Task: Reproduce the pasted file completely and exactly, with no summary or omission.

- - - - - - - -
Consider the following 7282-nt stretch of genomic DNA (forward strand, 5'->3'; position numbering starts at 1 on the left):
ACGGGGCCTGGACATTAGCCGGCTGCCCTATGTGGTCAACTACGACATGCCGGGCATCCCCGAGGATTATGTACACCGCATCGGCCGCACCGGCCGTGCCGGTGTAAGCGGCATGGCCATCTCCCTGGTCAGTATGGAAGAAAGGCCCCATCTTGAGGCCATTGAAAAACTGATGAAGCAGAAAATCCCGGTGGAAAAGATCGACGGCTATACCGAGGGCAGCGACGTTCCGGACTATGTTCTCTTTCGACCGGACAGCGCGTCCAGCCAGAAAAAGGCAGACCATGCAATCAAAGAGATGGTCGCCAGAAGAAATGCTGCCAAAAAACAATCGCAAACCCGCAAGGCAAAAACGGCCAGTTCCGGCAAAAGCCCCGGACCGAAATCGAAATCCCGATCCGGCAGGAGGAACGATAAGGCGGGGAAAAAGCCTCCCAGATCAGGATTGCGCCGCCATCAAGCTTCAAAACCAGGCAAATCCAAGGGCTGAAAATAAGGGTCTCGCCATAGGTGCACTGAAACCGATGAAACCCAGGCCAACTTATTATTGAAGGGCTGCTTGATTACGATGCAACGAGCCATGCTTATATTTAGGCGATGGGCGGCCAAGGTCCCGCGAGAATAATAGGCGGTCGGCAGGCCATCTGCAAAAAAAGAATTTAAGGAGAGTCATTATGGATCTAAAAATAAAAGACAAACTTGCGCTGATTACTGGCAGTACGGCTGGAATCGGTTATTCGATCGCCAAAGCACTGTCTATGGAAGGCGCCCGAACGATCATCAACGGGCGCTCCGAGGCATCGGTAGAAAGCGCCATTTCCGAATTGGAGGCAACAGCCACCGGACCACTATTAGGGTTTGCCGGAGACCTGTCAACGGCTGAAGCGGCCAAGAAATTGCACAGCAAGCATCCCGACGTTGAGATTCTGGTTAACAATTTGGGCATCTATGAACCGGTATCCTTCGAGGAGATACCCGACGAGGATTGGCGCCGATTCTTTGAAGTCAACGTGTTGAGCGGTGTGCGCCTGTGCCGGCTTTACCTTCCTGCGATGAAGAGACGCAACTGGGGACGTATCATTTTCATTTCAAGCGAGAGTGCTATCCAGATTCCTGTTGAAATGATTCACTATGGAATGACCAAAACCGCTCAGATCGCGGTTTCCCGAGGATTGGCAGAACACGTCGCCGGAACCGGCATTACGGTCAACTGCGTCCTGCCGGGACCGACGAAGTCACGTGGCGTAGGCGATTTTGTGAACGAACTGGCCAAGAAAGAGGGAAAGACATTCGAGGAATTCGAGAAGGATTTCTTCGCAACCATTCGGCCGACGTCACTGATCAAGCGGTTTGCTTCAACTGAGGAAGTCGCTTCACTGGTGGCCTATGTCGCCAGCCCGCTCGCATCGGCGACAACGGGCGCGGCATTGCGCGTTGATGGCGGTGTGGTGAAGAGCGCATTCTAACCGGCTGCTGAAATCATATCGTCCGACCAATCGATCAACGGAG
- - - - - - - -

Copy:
Consider the following 7282-nt stretch of genomic DNA (forward strand, 5'->3'; position numbering starts at 1 on the left):
ACGGGGCCTGGACATTAGCCGGCTGCCCTATGTGGTCAACTACGACATGCCGGGCATCCCCGAGGATTATGTACACCGCATCGGCCGCACCGGCCGTGCCGGTGTAAGCGGCATGGCCATCTCCCTGGTCAGTATGGAAGAAAGGCCCCATCTTGAGGCCATTGAAAAACTGATGAAGCAGAAAATCCCGGTGGAAAAGATCGACGGCTATACCGAGGGCAGCGACGTTCCGGACTATGTTCTCTTTCGACCGGACAGCGCGTCCAGCCAGAAAAAGGCAGACCATGCAATCAAAGAGATGGTCGCCAGAAGAAATGCTGCCAAAAAACAATCGCAAACCCGCAAGGCAAAAACGGCCAGTTCCGGCAAAAGCCCCGGACCGAAATCGAAATCCCGATCCGGCAGGAGGAACGATAAGGCGGGGAAAAAGCCTCCCAGATCAGGATTGCGCCGCCATCAAGCTTCAAAACCAGGCAAATCCAAGGGCTGAAAATAAGGGTCTCGCCATAGGTGCACTGAAACCGATGAAACCCAGGCCAACTTATTATTGAAGGGCTGCTTGATTACGATGCAACGAGCCATGCTTATATTTAGGCGATGGGCGGCCAAGGTCCCGCGAGAATAATAGGCGGTCGGCAGGCCATCTGCAAAAAAAGAATTTAAGGAGAGTCATTATGGATCTAAAAATAAAAGACAAACTTGCGCTGATTACTGGCAGTACGGCTGGAATCGGTTATTCGATCGCCAAAGCACTGTCTATGGAAGGCGCCCGAACGATCATCAACGGGCGCTCCGAGGCATCGGTAGAAAGCGCCATTTCCGAATTGGAGGCAACAGCCACCGGACCACTATTAGGGTTTGCCGGAGACCTGTCAACGGCTGAAGCGGCCAAGAAATTGCACAGCAAGCATCCCGACGTTGAGATTCTGGTTAACAATTTGGGCATCTATGAACCGGTATCCTTCGAGGAGATACCCGACGAGGATTGGCGCCGATTCTTTGAAGTCAACGTGTTGAGCGGTGTGCGCCTGTGCCGGCTTTACCTTCCTGCGATGAAGAGACGCAACTGGGGACGTATCATTTTCATTTCAAGCGAGAGTGCTATCCAGATTCCTGTTGAAATGATTCACTATGGAATGACCAAAACCGCTCAGATCGCGGTTTCCCGAGGATTGGCAGAACACGTCGCCGGAACCGGCATTACGGTCAACTGCGTCCTGCCGGGACCGACGAAGTCACGTGGCGTAGGCGATTTTGTGAACGAACTGGCCAAGAAAGAGGGAAAGACATTCGAGGAATTCGAGAAGGATTTCTTCGCAACCATTCGGCCGACGTCACTGATCAAGCGGTTTGCTTCAACTGAGGAAGTCGCTTCACTGGTGGCCTATGTCGCCAGCCCGCTCGCATCGGCGACAACGGGCGCGGCATTGCGCGTTGATGGCGGTGTGGTGAAGAGCGCATTCTAACCGGCTGCTGAAATCATATCGTCCGACCAATCGATCAACGGAG